We’ve really been thinking about our dream lists recently, and continuing on from Adam’s Xbox One article, I’ve had a good hard think about games I’d like to see on my PlayStation 4 at some point.
As always though, we value your input – so please feel free to pop the games you’d love to see resurrected into the comment section at the end of this article.
There’s a distinct lack of racing games on the PS4 right now. In the next year it’ll see Driveclub, Project Cars and maybe even a new Gran Turismo . But they’re all track games – simulators; realistic games. I don’t want that, or at least not all the time; if I want to know how a Ford Fiesta handles I’ll go for a drive.
Motorstorm is the antithesis of a driving simulator. A massive rock festival in the back and beyond where rebels from society compete over a series of over the top courses, I can’t think of a better setting for a racing game. This is a series that would look gorgeous on a PS4, stunning backdrops and vistas to the tracks that themselves could be full of life water effects and lava. Apocalypse may have been a turn for the worse, the concrete and cement not exactly as inspiring as the desert or jungle, but a PS4 game could be large enough to cover several festivals, each offering different environments.
Think racing on PlayStation and Wipeout is what comes to mind. Slick visuals, smooth racing and brilliant track design, it works as a technical show-piece and a great game, two things that rarely come together. Like Motorstorm, I feel the PS4 needs racing games, and WipEout isn’t a conventional take on that. Instead, it’s like F1 of the future (in the case of the Zone mode F1 on an acid trip). With the power of a PS4, is could not only look better than ever before, but also have a larger starting grid, greater variety of weapons and more tracks.
Before they closed, Sony Liverpool were working on a WipEout for PS4, which rumour says was quite far into development. Sadly that incarnation will never see the light of day, but perhaps the title will be revived one day.
You probably have never heard of Team Buddies. Even fewer of you will have played it. Released in 2000 as a PlayStation exclusive, it didn’t sell very well, most likely because the cartoon-y graphics put off adults while the 15-rating (due to some inventive swearing and borderline racist accents) mean that is wasn’t suitable for a young audience.
The premise was simple, build weapons and ‘buddies’ (soldiers) for your army and destroy the other team. The sole resource in the game comes from crates found in the middle of the map, which you place in different configurations on a build pad to form different objects. It was original, playful, and an absolute blast for multiplayer. This kind of game doesn’t get made any more though, which is precisely why the PS4 needs it.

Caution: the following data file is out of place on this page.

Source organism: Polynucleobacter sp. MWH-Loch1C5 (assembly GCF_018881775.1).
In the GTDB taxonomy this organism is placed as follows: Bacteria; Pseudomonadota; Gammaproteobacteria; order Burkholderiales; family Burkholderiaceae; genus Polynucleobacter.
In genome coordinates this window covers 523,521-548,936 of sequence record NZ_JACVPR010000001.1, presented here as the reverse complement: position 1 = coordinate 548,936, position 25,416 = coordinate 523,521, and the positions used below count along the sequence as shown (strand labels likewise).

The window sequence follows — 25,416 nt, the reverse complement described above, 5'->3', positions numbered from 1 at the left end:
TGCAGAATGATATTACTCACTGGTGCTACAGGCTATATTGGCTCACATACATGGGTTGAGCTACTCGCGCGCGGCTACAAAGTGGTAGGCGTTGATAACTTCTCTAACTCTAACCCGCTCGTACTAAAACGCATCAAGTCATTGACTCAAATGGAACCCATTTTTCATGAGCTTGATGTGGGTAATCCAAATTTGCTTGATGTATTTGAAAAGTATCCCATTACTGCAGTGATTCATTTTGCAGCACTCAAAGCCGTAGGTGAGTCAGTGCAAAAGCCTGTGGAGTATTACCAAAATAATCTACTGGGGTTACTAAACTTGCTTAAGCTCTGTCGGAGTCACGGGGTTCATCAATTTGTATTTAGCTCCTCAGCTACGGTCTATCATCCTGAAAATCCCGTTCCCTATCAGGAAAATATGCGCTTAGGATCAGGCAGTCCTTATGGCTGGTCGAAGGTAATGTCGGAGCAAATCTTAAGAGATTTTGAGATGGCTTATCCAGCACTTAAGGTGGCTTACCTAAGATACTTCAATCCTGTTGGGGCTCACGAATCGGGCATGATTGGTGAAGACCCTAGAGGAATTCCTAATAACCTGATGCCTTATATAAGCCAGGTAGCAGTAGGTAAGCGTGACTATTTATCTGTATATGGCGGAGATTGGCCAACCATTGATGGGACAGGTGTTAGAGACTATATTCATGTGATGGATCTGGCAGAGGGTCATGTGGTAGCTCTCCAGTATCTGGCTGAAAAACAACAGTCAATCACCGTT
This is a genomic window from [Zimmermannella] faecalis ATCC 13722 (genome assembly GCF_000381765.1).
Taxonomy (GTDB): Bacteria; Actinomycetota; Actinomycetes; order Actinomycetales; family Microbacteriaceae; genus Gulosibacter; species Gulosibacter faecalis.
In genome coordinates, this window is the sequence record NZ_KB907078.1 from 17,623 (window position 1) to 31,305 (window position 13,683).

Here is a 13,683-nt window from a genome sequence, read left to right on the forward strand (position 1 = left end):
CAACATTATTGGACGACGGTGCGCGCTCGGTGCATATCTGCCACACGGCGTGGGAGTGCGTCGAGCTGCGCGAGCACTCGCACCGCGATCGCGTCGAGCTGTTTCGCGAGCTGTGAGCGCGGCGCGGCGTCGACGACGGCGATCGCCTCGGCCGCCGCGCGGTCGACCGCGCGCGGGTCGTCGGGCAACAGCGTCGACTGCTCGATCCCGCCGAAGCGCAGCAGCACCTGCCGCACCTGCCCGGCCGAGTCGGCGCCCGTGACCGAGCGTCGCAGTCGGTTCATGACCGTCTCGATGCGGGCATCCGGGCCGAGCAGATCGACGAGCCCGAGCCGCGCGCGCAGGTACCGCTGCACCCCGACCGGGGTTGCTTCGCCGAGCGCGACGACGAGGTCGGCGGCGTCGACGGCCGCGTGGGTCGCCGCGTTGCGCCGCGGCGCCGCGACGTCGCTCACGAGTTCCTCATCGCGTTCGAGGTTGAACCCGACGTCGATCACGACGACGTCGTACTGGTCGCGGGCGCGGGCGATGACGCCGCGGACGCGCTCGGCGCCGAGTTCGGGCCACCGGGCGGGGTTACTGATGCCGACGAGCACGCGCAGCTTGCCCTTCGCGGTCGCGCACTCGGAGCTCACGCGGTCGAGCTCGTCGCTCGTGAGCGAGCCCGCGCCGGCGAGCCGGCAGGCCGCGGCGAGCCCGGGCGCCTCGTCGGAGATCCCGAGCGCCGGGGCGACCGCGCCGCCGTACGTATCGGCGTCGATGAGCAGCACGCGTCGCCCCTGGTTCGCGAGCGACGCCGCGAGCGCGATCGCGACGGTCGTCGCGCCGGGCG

So this is technically a third party franchise, but the original was a PS2 launch exclusive so I’m including it. Modern FPS games are all ‘realism’ and brown and blah blah blah. Yes, occasionally one will try and break the mould and add colour (like Killzone: Shadow Fall), but they still lack personality. Sometimes you just want to shoot a robotic goldfish bowl as a giant gingerbread man.
The Splitters series is all about personality. Sure the gags might be cheap, rubbish one-liners (and Harry Tipper dressed as a woman), but it puts a smile on your face. Few games have such variety in their campaigns either, with a haunted house level followed by Sci-Fi in the distant future – you never really knew where the next mission would take you.
But the pièce de résistance is the multiplayer. I dread to think of how many hours my friends and I lost to virus on custom made levels. In an era of camping and strategic team play, Timesplitters is the kid who cannot stay still, matches played at full sprint. A group of fans, with the blessing of Crytek, are working on a HD release of the multiplayer maps, but it’ll never be the same as brand new Splitters. Fingers crossed we get one someday.
There are four Crash Bandicoot games: the original; Cortez Strikes Back; Warped, and Racing. After that his soul was sold. Games that starred Crash, but not Crash Bandicoot games. The originals hold up extremely well, even today. I still play them every six months or so, and there is a market for a great platformer – after all it’s all that keeps Nintendo consoles afloat. Tight controls mean you know precisely how far a jump will take you, and you have too, with level design that demands perfection. The original, in particular, can be a nightmare on later levels, but that’s part of the charm: games that are unafraid to challenge the player are coming back into fashion.
Platform games also have a knack of producing mascots. Mario, Sonic, and Sackboy are just a few, and for the PS4 this was meant to be Knack – who just isn’t going to be a mascot. But Crash could be that mascot again. People want a return to old school platforming (just look at the furore caused by the unfortunate placement of Crash in the PS4 advert). Sony, make it happen.
Over to you…
So there’s five games I’d love to see on Sony’s latest, and most powerful home console. But what have I missed? What are your fantasy games?